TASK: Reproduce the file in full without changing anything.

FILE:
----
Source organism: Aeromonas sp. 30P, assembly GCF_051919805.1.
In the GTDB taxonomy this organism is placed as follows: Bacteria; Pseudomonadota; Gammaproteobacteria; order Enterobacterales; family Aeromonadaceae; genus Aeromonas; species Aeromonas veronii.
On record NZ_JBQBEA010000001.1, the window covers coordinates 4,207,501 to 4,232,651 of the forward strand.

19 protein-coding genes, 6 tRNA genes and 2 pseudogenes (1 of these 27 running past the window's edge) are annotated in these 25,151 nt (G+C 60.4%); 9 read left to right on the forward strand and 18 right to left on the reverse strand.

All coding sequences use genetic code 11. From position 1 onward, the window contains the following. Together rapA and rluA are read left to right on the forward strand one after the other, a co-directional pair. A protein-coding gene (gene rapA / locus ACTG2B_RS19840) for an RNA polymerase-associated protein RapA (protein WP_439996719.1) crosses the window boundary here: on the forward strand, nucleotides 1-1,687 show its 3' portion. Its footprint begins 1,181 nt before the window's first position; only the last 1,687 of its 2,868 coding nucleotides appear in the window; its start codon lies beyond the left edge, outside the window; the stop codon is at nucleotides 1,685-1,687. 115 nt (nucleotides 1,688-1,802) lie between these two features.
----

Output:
Source organism: Aeromonas sp. 30P, assembly GCF_051919805.1.
In the GTDB taxonomy this organism is placed as follows: Bacteria; Pseudomonadota; Gammaproteobacteria; order Enterobacterales; family Aeromonadaceae; genus Aeromonas; species Aeromonas veronii.
On record NZ_JBQBEA010000001.1, the window covers coordinates 4,207,501 to 4,232,651 of the forward strand.

19 protein-coding genes, 6 tRNA genes and 2 pseudogenes (1 of these 27 running past the window's edge) are annotated in these 25,151 nt (G+C 60.4%); 9 read left to right on the forward strand and 18 right to left on the reverse strand.

All coding sequences use genetic code 11. From position 1 onward, the window contains the following. Together rapA and rluA are read left to right on the forward strand one after the other, a co-directional pair. A protein-coding gene (gene rapA / locus ACTG2B_RS19840) for an RNA polymerase-associated protein RapA (protein WP_439996719.1) crosses the window boundary here: on the forward strand, nucleotides 1-1,687 show its 3' portion. Its footprint begins 1,181 nt before the window's first position; only the last 1,687 of its 2,868 coding nucleotides appear in the window; its start codon lies beyond the left edge, outside the window; the stop codon is at nucleotides 1,685-1,687. 115 nt (nucleotides 1,688-1,802) lie between these two features.